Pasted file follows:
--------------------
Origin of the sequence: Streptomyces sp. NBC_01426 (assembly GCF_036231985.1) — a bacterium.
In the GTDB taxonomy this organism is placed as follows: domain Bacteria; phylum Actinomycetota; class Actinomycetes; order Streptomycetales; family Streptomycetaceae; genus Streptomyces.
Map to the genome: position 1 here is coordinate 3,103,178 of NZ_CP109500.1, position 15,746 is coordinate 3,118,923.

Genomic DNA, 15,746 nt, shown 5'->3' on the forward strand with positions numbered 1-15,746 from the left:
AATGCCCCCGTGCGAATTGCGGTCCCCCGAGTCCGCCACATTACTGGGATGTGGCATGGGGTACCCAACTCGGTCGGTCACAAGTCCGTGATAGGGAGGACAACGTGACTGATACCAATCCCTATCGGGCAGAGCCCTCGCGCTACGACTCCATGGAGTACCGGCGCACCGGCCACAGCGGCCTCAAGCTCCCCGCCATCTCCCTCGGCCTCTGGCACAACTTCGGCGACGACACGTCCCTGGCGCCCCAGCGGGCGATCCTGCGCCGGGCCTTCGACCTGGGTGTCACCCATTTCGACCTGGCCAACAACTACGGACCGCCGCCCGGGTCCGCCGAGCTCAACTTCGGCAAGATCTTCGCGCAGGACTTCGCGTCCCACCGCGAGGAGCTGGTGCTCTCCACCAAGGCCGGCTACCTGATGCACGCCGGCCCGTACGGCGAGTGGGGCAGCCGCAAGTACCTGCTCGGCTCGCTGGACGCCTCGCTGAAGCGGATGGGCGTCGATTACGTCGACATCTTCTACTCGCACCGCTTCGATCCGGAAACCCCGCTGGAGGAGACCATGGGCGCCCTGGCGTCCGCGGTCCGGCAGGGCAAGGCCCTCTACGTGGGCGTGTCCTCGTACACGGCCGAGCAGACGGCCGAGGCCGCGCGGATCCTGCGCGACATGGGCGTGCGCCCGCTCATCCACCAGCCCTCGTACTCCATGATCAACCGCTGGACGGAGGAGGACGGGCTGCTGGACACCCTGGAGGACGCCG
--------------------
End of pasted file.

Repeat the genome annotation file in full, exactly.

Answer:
Origin of the sequence: Streptomyces sp. NBC_01426 (assembly GCF_036231985.1) — a bacterium.
In the GTDB taxonomy this organism is placed as follows: domain Bacteria; phylum Actinomycetota; class Actinomycetes; order Streptomycetales; family Streptomycetaceae; genus Streptomyces.
Map to the genome: position 1 here is coordinate 3,103,178 of NZ_CP109500.1, position 15,746 is coordinate 3,118,923.

Genomic DNA, 15,746 nt, shown 5'->3' on the forward strand with positions numbered 1-15,746 from the left:
AATGCCCCCGTGCGAATTGCGGTCCCCCGAGTCCGCCACATTACTGGGATGTGGCATGGGGTACCCAACTCGGTCGGTCACAAGTCCGTGATAGGGAGGACAACGTGACTGATACCAATCCCTATCGGGCAGAGCCCTCGCGCTACGACTCCATGGAGTACCGGCGCACCGGCCACAGCGGCCTCAAGCTCCCCGCCATCTCCCTCGGCCTCTGGCACAACTTCGGCGACGACACGTCCCTGGCGCCCCAGCGGGCGATCCTGCGCCGGGCCTTCGACCTGGGTGTCACCCATTTCGACCTGGCCAACAACTACGGACCGCCGCCCGGGTCCGCCGAGCTCAACTTCGGCAAGATCTTCGCGCAGGACTTCGCGTCCCACCGCGAGGAGCTGGTGCTCTCCACCAAGGCCGGCTACCTGATGCACGCCGGCCCGTACGGCGAGTGGGGCAGCCGCAAGTACCTGCTCGGCTCGCTGGACGCCTCGCTGAAGCGGATGGGCGTCGATTACGTCGACATCTTCTACTCGCACCGCTTCGATCCGGAAACCCCGCTGGAGGAGACCATGGGCGCCCTGGCGTCCGCGGTCCGGCAGGGCAAGGCCCTCTACGTGGGCGTGTCCTCGTACACGGCCGAGCAGACGGCCGAGGCCGCGCGGATCCTGCGCGACATGGGCGTGCGCCCGCTCATCCACCAGCCCTCGTACTCCATGATCAACCGCTGGACGGAGGAGGACGGGCTGCTGGACACCCTGGAGGACGCCG